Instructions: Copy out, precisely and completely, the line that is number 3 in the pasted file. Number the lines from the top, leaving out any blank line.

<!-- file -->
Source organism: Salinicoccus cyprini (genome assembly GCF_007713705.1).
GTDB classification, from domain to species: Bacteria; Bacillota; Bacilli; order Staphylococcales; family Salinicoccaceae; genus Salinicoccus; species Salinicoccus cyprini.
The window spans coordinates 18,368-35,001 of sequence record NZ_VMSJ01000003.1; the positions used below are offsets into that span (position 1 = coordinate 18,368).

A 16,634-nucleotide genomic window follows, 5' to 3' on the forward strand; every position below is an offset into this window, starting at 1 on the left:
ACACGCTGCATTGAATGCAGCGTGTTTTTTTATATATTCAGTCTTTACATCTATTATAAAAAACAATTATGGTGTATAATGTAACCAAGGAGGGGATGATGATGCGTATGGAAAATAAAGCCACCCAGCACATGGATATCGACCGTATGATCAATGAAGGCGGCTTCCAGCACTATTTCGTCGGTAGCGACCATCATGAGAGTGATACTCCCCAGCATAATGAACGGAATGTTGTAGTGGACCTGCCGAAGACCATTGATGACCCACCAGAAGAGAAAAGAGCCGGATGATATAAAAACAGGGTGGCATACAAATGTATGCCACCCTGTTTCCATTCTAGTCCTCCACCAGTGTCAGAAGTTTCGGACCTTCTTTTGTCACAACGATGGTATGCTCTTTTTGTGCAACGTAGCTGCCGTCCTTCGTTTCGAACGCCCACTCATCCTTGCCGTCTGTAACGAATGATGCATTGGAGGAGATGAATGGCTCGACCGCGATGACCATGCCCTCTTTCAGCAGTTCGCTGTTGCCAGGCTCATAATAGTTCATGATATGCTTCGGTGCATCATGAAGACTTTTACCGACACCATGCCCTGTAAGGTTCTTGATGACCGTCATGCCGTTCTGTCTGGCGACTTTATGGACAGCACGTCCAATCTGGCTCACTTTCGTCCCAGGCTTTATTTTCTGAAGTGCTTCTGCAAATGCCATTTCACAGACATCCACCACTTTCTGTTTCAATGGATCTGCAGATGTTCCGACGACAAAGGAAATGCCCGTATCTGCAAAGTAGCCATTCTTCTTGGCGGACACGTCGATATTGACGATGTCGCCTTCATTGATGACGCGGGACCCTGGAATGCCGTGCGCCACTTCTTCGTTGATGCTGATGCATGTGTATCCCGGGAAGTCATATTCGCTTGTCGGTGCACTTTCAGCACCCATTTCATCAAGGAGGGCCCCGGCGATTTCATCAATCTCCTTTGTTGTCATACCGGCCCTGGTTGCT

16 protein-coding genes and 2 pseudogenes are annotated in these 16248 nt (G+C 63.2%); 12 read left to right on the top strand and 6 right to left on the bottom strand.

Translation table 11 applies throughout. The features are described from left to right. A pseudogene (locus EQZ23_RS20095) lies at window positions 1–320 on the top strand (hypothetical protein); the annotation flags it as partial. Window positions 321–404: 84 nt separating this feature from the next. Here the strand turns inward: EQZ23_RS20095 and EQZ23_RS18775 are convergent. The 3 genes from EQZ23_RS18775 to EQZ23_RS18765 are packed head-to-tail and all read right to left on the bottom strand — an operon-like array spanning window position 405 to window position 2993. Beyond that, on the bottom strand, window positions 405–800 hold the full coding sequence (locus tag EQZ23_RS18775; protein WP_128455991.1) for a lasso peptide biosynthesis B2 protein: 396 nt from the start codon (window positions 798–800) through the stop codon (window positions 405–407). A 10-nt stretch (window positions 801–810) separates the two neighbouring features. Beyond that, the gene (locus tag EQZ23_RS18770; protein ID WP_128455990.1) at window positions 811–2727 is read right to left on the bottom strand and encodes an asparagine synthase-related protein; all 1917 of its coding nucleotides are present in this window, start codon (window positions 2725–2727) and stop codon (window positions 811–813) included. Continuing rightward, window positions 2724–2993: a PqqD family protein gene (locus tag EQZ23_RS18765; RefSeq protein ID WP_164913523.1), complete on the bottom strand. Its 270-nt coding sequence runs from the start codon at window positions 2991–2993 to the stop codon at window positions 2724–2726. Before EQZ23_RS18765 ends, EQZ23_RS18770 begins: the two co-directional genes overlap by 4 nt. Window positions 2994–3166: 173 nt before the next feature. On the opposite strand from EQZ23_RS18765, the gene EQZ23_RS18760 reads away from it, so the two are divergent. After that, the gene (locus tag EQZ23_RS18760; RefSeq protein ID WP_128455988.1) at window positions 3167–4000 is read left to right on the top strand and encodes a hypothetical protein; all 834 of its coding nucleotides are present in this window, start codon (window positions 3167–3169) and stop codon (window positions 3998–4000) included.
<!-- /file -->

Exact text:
The window spans coordinates 18,368-35,001 of sequence record NZ_VMSJ01000003.1; the positions used below are offsets into that span (position 1 = coordinate 18,368).